From Zoltan’s website:-
Zoltán Lantos is a violinist who is at home in musical cultures from across the globe — but has forged a sonic language all his own.
He appeared on the Eastern-European jazz scene while studying at the Music Academy in his hometown, Budapest. But shortly after earning his degree in classical violin, Lantos embarked on a remarkable musical journey. Drawn to experimental and eastern music, he traveled to India in 1985 to study classical Indian music. There, the “biology” of a single note — the life of the inner, unheard and unplayed sound (“Anahata Swara”) is of the utmost importance. In India he discovered what became the focal point of his musical life: the experience of existing in a living moment, the art of improvisation.
A playlist of Zoltan performing.
In 1994, after 9 years of studying, traveling, teaching, and performing in India, Lantos returned to Europe. Composing new pieces he began rediscovering his musical roots and found his own language by blending Hungarian and classical traditions with Eastern music and contemporary European jazz.Over the years Lantos’ musical voyage has brought him together with many great musicians on stage and in the studio.
He has been working and recording with various artists like
Zsolt Kaltenecker from his native Hungary as well as
Urna Chahartugchi and many others.
On stage he performed or toured with such as
Nils Petter Molvaer
Lantos’ main project since 1999 was the group “Mirrorworld” and his current project “OpenSource” (founded in 2011) is taking a more electronic, loop- and groove-oriented direction. After some changes of the lineup the new band — with Áron Tálas on keyboards, Tibor Fonay on bass, László Csízi on drums and the DJ Andrew J — gave it’s first concert in november 2012 at MÜPA (Palace of Arts) in Budapest with the Norwegian trumpeter Nils Petter Molvaer and electric guitarist Eivind Aarset, as well as Hungarian guest singers Veronika Harcsa, Kátya Tompos and the percussionist Kornél Horváth.
He also plays solo violin concerts using electronic devices for creating multiple loops and special effects.
With his group, as well as a guest artist of Nicolas Simion’s “Transylvanian Jazz” project or with the World Music group of the Mongolian singer Urna he has been invited to several international Jazz- and World music festivals across Europe and several other countries like India, China, Taiwan, Singapore, Thailand, Mongolia, Mexico and the US. Recently he teemed up with percussion whizz Kornél Horváth in duo and various other formations including live electronic artists. He also composes for theatre and dance.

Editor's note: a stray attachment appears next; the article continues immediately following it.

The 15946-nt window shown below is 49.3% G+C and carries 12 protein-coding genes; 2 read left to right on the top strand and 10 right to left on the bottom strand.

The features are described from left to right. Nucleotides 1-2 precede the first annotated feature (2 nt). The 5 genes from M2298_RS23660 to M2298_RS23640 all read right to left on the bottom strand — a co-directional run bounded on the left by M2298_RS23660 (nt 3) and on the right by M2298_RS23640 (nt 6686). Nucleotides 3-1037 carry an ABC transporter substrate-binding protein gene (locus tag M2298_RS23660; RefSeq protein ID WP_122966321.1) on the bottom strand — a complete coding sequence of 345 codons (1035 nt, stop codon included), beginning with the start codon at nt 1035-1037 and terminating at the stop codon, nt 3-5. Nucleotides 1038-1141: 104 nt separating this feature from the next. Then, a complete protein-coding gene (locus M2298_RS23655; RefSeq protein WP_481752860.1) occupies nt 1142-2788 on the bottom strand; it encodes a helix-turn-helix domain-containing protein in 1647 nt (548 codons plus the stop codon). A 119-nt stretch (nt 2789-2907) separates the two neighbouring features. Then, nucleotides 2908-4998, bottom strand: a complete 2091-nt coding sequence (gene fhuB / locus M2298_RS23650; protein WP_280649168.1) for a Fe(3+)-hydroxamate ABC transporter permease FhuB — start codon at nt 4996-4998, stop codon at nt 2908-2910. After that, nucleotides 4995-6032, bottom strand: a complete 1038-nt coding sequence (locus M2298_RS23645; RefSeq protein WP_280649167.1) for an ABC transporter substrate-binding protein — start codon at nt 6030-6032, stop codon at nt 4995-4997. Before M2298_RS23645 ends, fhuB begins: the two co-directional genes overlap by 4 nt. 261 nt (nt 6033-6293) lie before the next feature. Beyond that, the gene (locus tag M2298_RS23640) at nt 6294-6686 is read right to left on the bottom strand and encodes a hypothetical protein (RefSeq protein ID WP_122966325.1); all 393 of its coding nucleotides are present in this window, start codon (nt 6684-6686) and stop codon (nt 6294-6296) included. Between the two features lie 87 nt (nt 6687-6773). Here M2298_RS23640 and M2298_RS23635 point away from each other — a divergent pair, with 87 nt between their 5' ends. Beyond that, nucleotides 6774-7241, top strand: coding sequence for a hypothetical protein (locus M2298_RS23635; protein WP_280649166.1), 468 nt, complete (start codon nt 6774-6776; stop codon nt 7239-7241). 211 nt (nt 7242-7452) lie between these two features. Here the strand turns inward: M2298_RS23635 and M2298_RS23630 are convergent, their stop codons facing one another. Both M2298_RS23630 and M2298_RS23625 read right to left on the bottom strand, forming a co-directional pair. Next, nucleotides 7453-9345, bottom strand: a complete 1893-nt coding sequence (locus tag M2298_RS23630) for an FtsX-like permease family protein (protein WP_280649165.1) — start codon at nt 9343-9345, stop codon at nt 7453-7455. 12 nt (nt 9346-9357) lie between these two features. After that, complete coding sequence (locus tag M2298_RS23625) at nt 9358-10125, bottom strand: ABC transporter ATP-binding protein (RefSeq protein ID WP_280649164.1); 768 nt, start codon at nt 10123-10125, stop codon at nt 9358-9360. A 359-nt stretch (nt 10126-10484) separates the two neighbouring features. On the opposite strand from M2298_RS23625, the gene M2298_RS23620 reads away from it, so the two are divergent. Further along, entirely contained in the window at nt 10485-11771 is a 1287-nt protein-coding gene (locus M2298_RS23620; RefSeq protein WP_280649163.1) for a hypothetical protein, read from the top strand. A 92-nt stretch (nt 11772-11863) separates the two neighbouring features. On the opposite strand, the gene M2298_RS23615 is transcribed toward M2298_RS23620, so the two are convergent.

Lantos recorded several albums in his homeland and also participated on many others all over the world. His first Mirrorworld album “Tiptoe Ceremony” became “Hungarian Jazz Album of the year” in 2003, and the next one entitled “Tau” was nominated as well for the same award in 2008. The first album of the Zoltán Lantos’ OpenSource is scheduled for 2013.
Zoltán Lantos plays a 5 string violin built by László Gáspár, a custom-built 5+16 sympathetic string violin (Tarangini) created by Ricardo Margarit and 5 string electric violin by NS Design.
He received the “Artisjus” prize in 2006 and the “Golden Cross of Merit” medal by the Hungarian Government in 2008.
• Zoltán Lantos, “Pieces” (1996)
• Zoltán Lantos, “Eclipse” (Solo/ Tandem Records, 1997)
• Zoltán Lantos, “Mirrorworld” (Fonó Records, 1998)
• Zoltán Lantos’ Mirrorworld, “Tiptoe Ceremony” (BMC, 2002)
• Zoltán Lantos’ Mirrorworld, “Tau” (X-produkció, 2008)
• Dhafer Youssef, “Malak” (Enja, 1999)
• AZOPA, “Makahia” (November Music, 2000)
• Ramesh Shotham, “Madras Special” (Permission Music, 2001) and “Urban Folklore” (Double Moon Records, 2004)
• Gábor Juhász/Palle Mikkelborg, “60/40” (BMC, 2004)
• Urna Chahartugchi, “Amilal” (Trees Music, 2005) and “Portrait” (Network Medien, 2012)
• Tales of Tala, “Untold” (LopLop Records, 2011)
• Nicolas Simion and WDR Bigband, “Balkan Jazz” (Bigband Records, 2010)
• EVA Quartet & Hector Zazou, “The Ark” (Elen Music, 2012)